JIS News

Executive Director of the Office of Disaster Preparedness and Emergency Management (ODPEM), Ronald Jackson, has recalled the devastation caused by Tropical Storm Gustav last year, as his organisation promotes safe housing construction.
“When the dust settled and we were able to get out into the field and to take account of the effects of Tropical Storm Gustav, we found over 2,000 affected households. Of that number, 400 homes were destroyed and required relocation and another 1,500 were classified as being severely affected, with significant roof damage and the houses barely habitable,” Mr. Jackson said.
The ODPEM head was speaking at a JIS Think Tank in Kingston Tuesday (August 18), at which he outlined plans for a public education campaign to inform people on safer building practices.
He explained that the needs of the 400 households which were destroyed were addressed by the Tropical Storm Gustav Recovery Fund, launched by Prime Minister the Hon. Bruce Golding and operated by the Ministry of Water and Housing.
The needs of the other householders are currently being addressed by ODPEM, which has secured funding and assistance from the Department for International Development (DFID) to facilitate major repairs and assistance to 1,500 families, mostly from poorer or low income sectors, whose houses were destroyed.
ODPEM is currently undertaking a project to repair and retrofit the severely damaged units, using safer building techniques and project material, according to Mr. Jackson. He said the project is providing informal builders and householders with enhanced knowledge and skills, to incorporate hazard resistant roofing and construction standards in self help housing.
“The project is providing communities, householders and artisan builders with an overview of hazard effects on buildings. The project aims to raise awareness and build demand for safer hazard resistant building processes throughout Jamaica,” Mr. Jackson added.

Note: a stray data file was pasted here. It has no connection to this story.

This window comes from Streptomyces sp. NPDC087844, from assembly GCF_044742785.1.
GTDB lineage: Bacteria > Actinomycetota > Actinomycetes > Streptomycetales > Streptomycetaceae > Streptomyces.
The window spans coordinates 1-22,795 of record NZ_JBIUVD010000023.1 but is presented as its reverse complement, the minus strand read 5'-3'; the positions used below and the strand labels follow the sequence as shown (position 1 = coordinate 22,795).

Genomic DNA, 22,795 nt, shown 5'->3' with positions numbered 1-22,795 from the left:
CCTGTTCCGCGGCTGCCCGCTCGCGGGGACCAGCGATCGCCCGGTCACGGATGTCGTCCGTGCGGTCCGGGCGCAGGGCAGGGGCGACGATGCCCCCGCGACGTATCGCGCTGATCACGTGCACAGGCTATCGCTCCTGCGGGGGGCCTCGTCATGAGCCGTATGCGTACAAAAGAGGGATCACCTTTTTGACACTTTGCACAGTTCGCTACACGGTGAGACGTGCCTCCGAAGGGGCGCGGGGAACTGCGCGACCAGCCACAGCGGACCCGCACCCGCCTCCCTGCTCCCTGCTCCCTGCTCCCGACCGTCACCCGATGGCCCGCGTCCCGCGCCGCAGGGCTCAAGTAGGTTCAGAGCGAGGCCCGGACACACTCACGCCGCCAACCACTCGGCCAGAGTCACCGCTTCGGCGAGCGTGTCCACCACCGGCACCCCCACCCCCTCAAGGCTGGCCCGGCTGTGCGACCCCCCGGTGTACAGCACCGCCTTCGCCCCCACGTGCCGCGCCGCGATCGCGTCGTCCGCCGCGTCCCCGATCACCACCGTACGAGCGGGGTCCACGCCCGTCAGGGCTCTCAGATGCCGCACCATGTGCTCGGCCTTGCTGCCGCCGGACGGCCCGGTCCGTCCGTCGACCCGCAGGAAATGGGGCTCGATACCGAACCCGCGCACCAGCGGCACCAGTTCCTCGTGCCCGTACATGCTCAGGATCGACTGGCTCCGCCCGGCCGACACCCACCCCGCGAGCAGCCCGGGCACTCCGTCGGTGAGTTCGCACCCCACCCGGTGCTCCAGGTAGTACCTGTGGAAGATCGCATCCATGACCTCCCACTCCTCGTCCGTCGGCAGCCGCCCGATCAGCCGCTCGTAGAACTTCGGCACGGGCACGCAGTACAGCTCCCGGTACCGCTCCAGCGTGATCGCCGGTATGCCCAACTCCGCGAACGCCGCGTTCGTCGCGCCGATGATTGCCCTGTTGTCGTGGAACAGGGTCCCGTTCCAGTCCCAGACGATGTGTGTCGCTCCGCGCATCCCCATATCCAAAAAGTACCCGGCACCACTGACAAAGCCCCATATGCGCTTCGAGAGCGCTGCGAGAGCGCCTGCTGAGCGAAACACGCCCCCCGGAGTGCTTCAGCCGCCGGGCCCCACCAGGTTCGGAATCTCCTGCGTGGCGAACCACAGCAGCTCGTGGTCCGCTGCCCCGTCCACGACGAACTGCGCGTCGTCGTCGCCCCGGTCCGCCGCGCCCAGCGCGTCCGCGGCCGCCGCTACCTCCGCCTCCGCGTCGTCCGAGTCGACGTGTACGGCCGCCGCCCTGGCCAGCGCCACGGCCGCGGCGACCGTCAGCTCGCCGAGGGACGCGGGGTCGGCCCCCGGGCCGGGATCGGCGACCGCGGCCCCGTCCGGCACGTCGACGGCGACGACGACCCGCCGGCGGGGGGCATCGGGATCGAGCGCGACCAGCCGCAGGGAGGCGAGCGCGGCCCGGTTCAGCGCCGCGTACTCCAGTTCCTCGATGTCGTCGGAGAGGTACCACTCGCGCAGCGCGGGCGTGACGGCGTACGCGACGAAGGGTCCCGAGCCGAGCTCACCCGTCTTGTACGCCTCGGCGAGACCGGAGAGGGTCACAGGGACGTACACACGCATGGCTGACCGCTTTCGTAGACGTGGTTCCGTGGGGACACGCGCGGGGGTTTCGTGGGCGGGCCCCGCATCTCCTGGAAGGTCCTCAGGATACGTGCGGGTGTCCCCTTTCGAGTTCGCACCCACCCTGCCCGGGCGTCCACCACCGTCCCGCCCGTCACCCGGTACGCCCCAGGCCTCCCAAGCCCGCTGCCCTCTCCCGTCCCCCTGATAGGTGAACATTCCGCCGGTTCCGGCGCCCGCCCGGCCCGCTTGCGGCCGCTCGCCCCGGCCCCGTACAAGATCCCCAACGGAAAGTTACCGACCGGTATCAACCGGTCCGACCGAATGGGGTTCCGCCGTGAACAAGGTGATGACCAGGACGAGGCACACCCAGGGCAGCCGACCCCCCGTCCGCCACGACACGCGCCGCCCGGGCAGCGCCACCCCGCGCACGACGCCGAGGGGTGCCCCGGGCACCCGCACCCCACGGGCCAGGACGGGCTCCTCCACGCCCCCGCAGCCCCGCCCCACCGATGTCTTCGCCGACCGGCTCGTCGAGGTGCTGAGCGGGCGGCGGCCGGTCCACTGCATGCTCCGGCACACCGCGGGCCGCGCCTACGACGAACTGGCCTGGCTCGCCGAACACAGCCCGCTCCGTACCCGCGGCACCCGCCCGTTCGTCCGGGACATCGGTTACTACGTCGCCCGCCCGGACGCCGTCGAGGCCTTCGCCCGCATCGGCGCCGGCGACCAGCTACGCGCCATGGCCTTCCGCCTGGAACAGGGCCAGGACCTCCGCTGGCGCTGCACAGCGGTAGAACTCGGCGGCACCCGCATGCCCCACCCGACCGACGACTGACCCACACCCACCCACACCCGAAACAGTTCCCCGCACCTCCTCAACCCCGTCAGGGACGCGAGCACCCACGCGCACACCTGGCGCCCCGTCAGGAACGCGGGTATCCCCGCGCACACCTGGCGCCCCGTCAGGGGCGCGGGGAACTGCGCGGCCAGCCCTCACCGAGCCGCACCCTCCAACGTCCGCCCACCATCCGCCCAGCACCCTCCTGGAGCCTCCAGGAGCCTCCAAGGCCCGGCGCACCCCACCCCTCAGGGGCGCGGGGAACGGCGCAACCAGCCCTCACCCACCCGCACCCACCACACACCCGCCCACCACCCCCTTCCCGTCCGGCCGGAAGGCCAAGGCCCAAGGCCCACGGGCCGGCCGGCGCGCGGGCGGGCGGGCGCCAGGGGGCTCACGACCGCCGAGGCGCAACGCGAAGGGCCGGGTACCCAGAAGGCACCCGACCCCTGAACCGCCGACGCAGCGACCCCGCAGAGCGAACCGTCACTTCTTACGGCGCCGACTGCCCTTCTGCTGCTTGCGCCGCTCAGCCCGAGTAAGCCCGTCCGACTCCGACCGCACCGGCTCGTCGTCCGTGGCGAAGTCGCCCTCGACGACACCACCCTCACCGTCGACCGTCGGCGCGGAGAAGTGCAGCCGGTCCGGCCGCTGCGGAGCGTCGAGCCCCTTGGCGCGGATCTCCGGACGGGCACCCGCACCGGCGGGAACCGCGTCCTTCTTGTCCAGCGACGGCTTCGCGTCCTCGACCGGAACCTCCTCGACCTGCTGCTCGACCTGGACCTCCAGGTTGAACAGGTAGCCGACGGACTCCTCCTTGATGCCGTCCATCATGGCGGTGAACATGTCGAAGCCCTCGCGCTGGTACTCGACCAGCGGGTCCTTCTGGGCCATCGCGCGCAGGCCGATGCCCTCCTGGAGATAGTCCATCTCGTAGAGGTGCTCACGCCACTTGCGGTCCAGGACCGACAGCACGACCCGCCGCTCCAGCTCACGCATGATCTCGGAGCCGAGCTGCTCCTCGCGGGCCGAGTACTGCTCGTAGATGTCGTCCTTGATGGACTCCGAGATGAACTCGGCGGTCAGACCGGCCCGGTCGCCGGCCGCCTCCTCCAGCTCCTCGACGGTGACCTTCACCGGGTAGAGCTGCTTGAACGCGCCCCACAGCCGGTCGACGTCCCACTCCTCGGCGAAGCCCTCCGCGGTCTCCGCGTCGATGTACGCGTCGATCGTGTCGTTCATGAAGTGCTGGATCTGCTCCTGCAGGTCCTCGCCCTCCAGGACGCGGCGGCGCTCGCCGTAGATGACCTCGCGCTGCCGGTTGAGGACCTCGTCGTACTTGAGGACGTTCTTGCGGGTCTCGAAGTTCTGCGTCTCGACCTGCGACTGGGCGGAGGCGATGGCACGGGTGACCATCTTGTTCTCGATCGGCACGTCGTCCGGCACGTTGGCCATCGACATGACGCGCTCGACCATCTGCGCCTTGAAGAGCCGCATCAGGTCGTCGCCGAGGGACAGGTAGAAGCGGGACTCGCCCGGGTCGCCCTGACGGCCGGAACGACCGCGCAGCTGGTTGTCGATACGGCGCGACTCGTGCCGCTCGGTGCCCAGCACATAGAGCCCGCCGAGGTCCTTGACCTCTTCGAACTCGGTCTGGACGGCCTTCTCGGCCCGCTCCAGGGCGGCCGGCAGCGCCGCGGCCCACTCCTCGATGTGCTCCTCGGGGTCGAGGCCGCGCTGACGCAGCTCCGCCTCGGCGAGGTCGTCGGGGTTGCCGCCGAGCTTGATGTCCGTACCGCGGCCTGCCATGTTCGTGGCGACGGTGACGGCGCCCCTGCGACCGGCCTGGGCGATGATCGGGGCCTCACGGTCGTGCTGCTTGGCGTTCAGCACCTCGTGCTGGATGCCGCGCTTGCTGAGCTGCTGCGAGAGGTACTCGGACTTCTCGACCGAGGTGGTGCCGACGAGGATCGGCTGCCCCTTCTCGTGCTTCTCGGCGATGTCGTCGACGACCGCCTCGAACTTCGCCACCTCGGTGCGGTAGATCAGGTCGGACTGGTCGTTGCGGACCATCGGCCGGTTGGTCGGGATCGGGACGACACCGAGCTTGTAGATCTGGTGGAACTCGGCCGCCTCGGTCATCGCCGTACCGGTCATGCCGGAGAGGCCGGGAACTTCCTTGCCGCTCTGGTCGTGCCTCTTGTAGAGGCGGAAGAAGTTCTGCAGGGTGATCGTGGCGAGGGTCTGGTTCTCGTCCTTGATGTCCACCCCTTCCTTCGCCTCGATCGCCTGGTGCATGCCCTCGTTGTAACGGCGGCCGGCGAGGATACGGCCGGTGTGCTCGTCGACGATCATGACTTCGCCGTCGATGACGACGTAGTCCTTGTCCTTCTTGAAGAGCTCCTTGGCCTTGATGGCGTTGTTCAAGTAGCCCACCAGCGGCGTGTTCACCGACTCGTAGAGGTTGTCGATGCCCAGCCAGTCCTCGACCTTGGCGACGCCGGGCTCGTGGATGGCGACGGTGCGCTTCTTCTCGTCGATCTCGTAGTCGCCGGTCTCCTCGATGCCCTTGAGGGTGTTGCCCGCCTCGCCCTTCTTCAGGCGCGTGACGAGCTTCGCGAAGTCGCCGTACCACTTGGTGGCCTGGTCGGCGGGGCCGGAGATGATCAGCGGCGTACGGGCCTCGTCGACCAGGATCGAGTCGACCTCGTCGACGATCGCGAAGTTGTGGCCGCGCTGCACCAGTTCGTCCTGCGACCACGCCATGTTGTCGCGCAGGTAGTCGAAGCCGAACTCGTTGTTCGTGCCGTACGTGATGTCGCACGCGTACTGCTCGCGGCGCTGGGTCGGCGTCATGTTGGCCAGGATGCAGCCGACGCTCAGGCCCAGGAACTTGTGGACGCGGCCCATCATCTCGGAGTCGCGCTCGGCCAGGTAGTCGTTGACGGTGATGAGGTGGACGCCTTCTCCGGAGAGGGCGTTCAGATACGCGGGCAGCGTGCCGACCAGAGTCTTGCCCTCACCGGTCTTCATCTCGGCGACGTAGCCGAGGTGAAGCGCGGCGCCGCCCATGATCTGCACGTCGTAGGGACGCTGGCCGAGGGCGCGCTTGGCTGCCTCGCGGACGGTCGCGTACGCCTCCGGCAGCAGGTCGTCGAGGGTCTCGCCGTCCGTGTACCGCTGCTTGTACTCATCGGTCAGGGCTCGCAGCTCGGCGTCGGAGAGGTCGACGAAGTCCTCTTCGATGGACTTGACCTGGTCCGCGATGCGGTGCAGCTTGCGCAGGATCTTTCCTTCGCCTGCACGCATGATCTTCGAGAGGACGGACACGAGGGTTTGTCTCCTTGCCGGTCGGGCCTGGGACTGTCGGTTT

Assistance is being provided by partnering agencies such as HEART/NTA and the Construction Resource and Development Centre (CRDC), which provide expertise and training on safe construction, and the Social Development Commission (SDC), which provides a link between the ODPEM and leaders in communities, islandwide.
“One of the legs on which we operate is disaster resistance and vulnerability; anything that has to do with disaster. The CRDC is involved at both the community level and working with agencies such as ODPEM,” said Executive Director of the CRDC, Carmen Griffiths.
She said the CRDC was propelled into that role in 1989 following the devastating passage of Hurricane Gilbert in 1988, which revealed weaknesses in local building practices in a country which had not been hit by a hurricane in the previous 37 years. She said the present programme is not intended to give hand-outs, but to strengthen communities and to teach, or remind people of time honoured and proven disaster resistant building practices.
Manager of the Portmore HEART Academy, Denworth Finnikin, said HEART/NTA welcomed the call from the ODPEM for partnership in this project.
“We gladly came on board. Construction skills are very critical to eradicating the circumstances that affect the most vulnerable people in our society,” he said.
The project involves carpenters and other builders moving out into the affected communities to retrofit the 1,500 damaged houses he added.
“This is a tall, order but we believe it is possible,” he commented.

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